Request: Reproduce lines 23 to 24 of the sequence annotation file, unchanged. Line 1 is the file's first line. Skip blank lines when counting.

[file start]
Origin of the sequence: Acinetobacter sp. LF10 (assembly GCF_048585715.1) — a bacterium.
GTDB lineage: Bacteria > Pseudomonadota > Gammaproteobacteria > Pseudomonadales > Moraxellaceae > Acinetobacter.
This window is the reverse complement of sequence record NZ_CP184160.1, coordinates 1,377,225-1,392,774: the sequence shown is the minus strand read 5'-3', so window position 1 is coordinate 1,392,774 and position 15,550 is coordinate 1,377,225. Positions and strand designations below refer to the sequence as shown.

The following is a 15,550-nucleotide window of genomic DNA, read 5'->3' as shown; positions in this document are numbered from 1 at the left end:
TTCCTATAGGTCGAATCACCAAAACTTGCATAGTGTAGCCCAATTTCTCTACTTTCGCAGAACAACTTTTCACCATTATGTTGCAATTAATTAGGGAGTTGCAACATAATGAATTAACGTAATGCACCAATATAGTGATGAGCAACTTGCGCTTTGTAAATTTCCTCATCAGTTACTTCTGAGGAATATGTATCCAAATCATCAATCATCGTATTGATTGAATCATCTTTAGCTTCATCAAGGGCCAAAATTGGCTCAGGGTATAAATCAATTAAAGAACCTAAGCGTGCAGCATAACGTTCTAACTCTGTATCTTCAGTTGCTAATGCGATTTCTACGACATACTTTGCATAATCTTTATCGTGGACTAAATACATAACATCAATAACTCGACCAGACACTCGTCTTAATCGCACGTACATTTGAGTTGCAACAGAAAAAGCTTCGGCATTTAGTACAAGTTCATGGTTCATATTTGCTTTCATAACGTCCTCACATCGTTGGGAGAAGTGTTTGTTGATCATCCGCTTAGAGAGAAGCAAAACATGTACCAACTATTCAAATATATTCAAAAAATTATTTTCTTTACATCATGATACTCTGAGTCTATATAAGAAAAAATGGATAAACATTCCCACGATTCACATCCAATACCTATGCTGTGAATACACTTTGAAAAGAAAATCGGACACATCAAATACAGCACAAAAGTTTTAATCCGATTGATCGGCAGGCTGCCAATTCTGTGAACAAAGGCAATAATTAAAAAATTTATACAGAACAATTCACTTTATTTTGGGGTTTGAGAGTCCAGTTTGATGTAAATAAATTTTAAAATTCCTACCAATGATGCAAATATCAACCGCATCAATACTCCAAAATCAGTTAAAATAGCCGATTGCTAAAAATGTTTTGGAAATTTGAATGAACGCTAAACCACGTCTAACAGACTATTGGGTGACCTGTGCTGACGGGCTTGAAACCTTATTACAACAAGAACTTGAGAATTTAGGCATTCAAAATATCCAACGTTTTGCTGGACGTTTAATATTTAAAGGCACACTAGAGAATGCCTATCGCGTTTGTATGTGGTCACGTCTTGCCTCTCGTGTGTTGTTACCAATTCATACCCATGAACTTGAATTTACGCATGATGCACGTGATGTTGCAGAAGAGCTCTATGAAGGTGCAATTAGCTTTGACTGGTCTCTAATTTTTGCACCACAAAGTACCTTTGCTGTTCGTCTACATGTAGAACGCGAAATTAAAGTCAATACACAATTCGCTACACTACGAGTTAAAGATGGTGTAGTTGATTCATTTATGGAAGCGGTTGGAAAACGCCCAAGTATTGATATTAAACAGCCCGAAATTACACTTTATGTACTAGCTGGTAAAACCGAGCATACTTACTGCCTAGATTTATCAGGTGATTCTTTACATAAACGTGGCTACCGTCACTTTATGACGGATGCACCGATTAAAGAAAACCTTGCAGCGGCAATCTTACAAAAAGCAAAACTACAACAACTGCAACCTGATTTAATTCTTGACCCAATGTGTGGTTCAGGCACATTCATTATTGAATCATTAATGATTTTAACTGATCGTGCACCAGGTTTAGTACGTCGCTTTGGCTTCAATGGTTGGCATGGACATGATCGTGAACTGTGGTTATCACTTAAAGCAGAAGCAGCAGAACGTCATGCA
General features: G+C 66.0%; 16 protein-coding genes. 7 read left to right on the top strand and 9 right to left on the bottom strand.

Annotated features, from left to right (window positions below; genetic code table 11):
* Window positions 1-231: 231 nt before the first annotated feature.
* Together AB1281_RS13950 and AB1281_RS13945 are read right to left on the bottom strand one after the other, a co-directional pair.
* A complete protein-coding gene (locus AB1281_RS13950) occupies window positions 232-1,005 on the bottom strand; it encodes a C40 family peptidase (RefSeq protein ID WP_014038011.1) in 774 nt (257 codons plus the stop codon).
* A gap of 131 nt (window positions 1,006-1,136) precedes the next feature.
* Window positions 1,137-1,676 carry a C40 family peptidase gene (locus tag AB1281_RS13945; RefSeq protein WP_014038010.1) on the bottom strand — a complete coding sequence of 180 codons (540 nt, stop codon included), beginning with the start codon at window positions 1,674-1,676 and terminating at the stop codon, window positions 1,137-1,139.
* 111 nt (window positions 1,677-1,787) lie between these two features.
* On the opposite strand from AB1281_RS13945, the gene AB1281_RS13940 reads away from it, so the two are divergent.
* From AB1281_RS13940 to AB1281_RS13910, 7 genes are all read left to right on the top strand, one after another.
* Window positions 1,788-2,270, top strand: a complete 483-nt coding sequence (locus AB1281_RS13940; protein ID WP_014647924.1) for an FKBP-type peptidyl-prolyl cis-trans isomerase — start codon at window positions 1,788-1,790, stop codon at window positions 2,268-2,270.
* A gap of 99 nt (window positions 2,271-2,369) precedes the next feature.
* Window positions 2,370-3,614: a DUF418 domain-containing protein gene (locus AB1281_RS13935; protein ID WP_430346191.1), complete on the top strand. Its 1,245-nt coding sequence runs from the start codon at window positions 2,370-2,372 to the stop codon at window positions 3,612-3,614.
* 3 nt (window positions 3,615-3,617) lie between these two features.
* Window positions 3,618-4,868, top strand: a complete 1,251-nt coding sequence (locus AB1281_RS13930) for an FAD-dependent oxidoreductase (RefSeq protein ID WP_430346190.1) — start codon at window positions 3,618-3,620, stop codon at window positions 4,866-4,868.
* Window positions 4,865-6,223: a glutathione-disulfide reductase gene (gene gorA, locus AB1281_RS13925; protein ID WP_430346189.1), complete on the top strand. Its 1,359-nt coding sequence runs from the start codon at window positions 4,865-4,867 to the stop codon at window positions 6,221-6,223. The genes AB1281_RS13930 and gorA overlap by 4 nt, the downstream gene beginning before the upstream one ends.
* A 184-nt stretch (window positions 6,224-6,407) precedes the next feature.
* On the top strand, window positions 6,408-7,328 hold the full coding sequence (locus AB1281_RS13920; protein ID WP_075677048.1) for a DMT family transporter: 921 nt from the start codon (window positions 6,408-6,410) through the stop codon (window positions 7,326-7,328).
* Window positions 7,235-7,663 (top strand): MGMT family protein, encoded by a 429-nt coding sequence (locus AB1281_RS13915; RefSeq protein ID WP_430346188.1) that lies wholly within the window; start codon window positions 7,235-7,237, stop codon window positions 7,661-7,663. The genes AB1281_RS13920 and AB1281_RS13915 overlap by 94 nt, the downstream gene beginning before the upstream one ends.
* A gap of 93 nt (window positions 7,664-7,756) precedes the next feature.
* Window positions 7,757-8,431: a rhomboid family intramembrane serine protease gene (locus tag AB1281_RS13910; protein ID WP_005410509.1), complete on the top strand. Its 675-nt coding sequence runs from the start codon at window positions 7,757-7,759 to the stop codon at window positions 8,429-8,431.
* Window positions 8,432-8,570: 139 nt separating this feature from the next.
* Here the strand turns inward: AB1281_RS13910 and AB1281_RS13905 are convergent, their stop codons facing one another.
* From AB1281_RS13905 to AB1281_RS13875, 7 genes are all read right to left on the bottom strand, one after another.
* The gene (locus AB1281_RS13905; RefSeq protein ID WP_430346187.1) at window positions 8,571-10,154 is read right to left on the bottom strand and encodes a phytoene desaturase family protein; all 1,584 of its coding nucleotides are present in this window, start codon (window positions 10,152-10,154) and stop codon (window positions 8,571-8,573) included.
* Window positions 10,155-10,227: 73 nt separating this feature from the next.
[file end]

* On the top strand, window positions 6,408-7,328 hold the full coding sequence (locus AB1281_RS13920; protein ID WP_075677048.1) for a DMT family transporter: 921 nt from the start codon (window positions 6,408-6,410) through the stop codon (window positions 7,326-7,328).
* Window positions 7,235-7,663 (top strand): MGMT family protein, encoded by a 429-nt coding sequence (locus AB1281_RS13915; RefSeq protein ID WP_430346188.1) that lies wholly within the window; start codon window positions 7,235-7,237, stop codon window positions 7,661-7,663. The genes AB1281_RS13920 and AB1281_RS13915 overlap by 94 nt, the downstream gene beginning before the upstream one ends.